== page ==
Page 13 - Access 2021
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 Father and son do homework together, which benefits each in different ways. “He helps ground me,” Tyler says, “and I help push the limits of his analysis in our research papers.”
   Rick was excited to attend college with his son. “It was a once-in-a- lifetime chance to sit in a classroom with him and see how he thinks and tackles things,” Rick says. “It was a great opportunity for both of us.”
The Velascos started the Veterans Education Program in the fall 2020 semester. Rick says he was “a little bit overwhelmed” hav- ing not been in school for more than 25 years. “But we have a lot of support in the program,” he adds. Tyler praises the professors in the program. “They’ve helped me – and all of us – to reintegrate into school and build confidence. I’ve been able to jump back into school in a way I didn’t think I’d be able to.”
Father and son have gained greater understanding of one anoth- er. Rick realized he was too hard on Tyler about his grades when Tyler attended community college before joining the military. Rick has since apologized and says: “I didn’t know all that col- lege entails until I got into the Veterans Education Program. Now I see it as a student. It’s like, ‘Man, I’m with you. I get it now.’ ”
For Tyler, he’s seen his father’s natural leadership play out in the program. “It’s so cool to see his charisma and how he interacts with both the professors and the other students,” he says.
Both Velascos plan to enroll at Fresno State in the fall 2021 se- mester, and both want to study psychology. Rick says that he suffers from service-related post traumatic stress disorder and that he’s experienced inadequate counseling over the years. “I’ve had struggles with psychologists who have book smarts, but they have no experience with PTSD,” he says. “They don’t know what it’s like to be fired on and shoot back. I’m hoping I can deliver a better support system for my fellow veterans.” Rick plans to become a veterans counselor.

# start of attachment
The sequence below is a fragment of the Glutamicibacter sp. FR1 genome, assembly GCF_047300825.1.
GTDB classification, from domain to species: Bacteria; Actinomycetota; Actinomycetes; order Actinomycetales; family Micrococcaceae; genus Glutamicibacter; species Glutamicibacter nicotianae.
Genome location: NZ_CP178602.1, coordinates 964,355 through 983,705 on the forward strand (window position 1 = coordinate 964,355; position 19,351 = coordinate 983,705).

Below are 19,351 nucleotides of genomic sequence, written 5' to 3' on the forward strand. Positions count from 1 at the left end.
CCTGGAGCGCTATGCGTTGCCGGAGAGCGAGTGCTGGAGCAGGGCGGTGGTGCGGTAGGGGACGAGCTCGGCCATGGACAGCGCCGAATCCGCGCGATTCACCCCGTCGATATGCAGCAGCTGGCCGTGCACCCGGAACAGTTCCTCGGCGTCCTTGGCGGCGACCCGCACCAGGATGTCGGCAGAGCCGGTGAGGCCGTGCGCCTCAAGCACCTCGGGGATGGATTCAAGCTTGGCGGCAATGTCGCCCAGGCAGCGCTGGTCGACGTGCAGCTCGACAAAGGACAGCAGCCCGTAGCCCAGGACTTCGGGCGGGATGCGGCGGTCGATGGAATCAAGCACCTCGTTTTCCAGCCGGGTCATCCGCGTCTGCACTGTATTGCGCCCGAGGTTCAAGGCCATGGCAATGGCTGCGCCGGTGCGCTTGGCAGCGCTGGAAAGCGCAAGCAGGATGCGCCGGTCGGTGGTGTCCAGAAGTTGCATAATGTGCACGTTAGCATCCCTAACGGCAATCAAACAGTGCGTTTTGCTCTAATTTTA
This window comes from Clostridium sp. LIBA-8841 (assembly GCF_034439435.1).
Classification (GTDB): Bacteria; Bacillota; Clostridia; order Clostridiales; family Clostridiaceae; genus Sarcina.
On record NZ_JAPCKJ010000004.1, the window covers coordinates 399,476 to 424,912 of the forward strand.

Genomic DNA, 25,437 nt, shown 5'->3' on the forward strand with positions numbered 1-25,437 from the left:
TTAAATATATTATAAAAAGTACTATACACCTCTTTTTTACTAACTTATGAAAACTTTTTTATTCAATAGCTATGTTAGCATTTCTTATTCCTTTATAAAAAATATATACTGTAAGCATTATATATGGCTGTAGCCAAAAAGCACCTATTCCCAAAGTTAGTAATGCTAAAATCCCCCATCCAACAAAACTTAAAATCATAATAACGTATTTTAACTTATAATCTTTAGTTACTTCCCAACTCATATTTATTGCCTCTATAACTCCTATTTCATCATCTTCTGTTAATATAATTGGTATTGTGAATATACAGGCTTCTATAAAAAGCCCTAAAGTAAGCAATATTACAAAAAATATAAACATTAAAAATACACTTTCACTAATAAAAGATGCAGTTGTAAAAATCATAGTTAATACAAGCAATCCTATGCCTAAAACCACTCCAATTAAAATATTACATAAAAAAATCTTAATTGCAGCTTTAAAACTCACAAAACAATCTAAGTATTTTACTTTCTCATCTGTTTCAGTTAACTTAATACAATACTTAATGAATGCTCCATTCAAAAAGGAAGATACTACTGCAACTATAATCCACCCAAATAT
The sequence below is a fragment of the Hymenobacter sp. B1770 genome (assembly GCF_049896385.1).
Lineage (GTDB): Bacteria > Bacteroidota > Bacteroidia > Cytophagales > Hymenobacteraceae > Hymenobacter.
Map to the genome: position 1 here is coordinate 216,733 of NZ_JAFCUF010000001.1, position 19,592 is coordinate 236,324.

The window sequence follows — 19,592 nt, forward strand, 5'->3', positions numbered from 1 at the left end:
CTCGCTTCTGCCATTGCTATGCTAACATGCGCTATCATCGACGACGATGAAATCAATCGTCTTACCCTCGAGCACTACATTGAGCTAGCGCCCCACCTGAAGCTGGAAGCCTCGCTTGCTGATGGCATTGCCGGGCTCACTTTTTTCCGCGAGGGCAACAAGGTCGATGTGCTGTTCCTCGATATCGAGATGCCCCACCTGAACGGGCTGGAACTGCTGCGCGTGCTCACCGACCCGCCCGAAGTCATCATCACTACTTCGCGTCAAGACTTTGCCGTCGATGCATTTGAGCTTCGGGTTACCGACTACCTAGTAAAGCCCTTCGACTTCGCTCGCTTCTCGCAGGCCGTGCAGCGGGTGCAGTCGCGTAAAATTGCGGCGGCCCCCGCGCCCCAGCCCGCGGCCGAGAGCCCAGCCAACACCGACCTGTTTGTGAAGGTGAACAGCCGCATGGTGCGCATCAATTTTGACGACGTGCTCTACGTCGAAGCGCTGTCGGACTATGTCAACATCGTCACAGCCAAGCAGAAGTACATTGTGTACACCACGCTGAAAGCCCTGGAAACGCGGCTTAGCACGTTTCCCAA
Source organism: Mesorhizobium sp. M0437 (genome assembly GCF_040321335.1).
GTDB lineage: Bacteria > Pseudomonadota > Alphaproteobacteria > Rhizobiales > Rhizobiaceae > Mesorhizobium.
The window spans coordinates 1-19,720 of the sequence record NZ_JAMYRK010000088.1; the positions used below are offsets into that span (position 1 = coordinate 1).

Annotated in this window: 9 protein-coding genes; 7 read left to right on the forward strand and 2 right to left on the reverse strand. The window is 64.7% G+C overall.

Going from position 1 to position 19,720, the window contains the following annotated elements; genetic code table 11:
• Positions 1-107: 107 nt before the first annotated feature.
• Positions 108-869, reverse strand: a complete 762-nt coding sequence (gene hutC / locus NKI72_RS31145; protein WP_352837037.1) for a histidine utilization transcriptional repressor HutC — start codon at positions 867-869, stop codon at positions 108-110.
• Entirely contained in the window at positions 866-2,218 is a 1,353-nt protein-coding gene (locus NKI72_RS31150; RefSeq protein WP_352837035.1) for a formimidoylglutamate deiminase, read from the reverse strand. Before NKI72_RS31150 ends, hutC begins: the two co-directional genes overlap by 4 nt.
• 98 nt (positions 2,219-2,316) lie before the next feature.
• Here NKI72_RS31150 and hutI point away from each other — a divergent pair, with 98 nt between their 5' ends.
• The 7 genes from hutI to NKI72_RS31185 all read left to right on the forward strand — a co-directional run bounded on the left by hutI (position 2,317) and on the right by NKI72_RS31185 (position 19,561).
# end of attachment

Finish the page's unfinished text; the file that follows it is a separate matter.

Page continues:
Tyler aims to work as a clinical psychologist. “I want to help people understand the demons that haunt them and make a dif- ference in their lives.” Other students in the Veterans Education Program have made that difference in his life, helping with the stress he experienced after leaving the Army. “Being around oth- er veterans has been so much more therapeutic than I thought possible,” Tyler says.
The Velascos and fellow students have shared their stories with community members; Sandy Stubblefield, a new supporter, re- cently made a $75,000 gift to the Veterans Education Program, which is entirely donor-supported. Donors appreciate the stu- dents’ stories of hard work and perseverance and as a result are “inspired to philanthropically support future students in the program” says Katie Bewarder, associate director of development in the Division of Continuing and Global Education.
The Velascos appreciate that support and say it changes lives. Rick didn’t believe the program was real when he first heard about it. “It was like too good to be true,” he says.
“I know this sounds like
a cliché, but the program actually changed the direction of my life, and I’m so thankful at every turn.” ~ Tyler
    A C C E S S - The Division of Continuing and Global Education 13

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